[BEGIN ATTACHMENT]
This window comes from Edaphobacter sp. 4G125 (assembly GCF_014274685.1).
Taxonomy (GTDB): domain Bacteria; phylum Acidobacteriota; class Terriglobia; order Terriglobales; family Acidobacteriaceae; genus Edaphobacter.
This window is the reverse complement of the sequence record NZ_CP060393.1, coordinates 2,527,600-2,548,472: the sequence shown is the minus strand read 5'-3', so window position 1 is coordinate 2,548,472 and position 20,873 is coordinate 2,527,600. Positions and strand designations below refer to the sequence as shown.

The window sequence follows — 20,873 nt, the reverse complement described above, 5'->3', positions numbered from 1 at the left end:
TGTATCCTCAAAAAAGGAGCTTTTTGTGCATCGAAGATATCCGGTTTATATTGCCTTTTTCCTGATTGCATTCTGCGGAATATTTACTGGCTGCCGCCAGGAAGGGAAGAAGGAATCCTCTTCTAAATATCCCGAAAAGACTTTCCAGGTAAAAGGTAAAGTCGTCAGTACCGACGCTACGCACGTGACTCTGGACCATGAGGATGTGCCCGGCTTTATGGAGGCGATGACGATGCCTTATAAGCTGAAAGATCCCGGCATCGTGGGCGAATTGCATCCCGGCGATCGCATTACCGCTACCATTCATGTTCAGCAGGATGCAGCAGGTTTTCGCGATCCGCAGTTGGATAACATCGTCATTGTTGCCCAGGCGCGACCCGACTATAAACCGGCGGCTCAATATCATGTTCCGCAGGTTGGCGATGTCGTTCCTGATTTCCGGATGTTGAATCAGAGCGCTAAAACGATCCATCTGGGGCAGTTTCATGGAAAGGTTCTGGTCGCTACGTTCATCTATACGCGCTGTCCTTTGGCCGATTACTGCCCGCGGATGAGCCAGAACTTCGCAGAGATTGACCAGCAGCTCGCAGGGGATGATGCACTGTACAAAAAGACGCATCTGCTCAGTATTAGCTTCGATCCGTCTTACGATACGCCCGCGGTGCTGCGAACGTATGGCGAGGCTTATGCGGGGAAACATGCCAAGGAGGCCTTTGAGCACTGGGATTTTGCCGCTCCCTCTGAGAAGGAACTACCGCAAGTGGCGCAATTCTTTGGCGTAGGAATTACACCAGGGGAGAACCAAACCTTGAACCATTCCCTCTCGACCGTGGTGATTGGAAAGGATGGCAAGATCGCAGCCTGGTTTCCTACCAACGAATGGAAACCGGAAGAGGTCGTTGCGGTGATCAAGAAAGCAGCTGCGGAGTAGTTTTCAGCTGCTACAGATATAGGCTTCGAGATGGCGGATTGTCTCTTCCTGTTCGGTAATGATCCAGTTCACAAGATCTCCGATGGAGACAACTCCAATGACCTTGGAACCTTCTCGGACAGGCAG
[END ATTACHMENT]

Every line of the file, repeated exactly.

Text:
This window comes from Edaphobacter sp. 4G125 (assembly GCF_014274685.1).
Taxonomy (GTDB): domain Bacteria; phylum Acidobacteriota; class Terriglobia; order Terriglobales; family Acidobacteriaceae; genus Edaphobacter.
This window is the reverse complement of the sequence record NZ_CP060393.1, coordinates 2,527,600-2,548,472: the sequence shown is the minus strand read 5'-3', so window position 1 is coordinate 2,548,472 and position 20,873 is coordinate 2,527,600. Positions and strand designations below refer to the sequence as shown.

The window sequence follows — 20,873 nt, the reverse complement described above, 5'->3', positions numbered from 1 at the left end:
TGTATCCTCAAAAAAGGAGCTTTTTGTGCATCGAAGATATCCGGTTTATATTGCCTTTTTCCTGATTGCATTCTGCGGAATATTTACTGGCTGCCGCCAGGAAGGGAAGAAGGAATCCTCTTCTAAATATCCCGAAAAGACTTTCCAGGTAAAAGGTAAAGTCGTCAGTACCGACGCTACGCACGTGACTCTGGACCATGAGGATGTGCCCGGCTTTATGGAGGCGATGACGATGCCTTATAAGCTGAAAGATCCCGGCATCGTGGGCGAATTGCATCCCGGCGATCGCATTACCGCTACCATTCATGTTCAGCAGGATGCAGCAGGTTTTCGCGATCCGCAGTTGGATAACATCGTCATTGTTGCCCAGGCGCGACCCGACTATAAACCGGCGGCTCAATATCATGTTCCGCAGGTTGGCGATGTCGTTCCTGATTTCCGGATGTTGAATCAGAGCGCTAAAACGATCCATCTGGGGCAGTTTCATGGAAAGGTTCTGGTCGCTACGTTCATCTATACGCGCTGTCCTTTGGCCGATTACTGCCCGCGGATGAGCCAGAACTTCGCAGAGATTGACCAGCAGCTCGCAGGGGATGATGCACTGTACAAAAAGACGCATCTGCTCAGTATTAGCTTCGATCCGTCTTACGATACGCCCGCGGTGCTGCGAACGTATGGCGAGGCTTATGCGGGGAAACATGCCAAGGAGGCCTTTGAGCACTGGGATTTTGCCGCTCCCTCTGAGAAGGAACTACCGCAAGTGGCGCAATTCTTTGGCGTAGGAATTACACCAGGGGAGAACCAAACCTTGAACCATTCCCTCTCGACCGTGGTGATTGGAAAGGATGGCAAGATCGCAGCCTGGTTTCCTACCAACGAATGGAAACCGGAAGAGGTCGTTGCGGTGATCAAGAAAGCAGCTGCGGAGTAGTTTTCAGCTGCTACAGATATAGGCTTCGAGATGGCGGATTGTCTCTTCCTGTTCGGTAATGATCCAGTTCACAAGATCTCCGATGGAGACAACTCCAATGACCTTGGAACCTTCTCGGACAGGCAG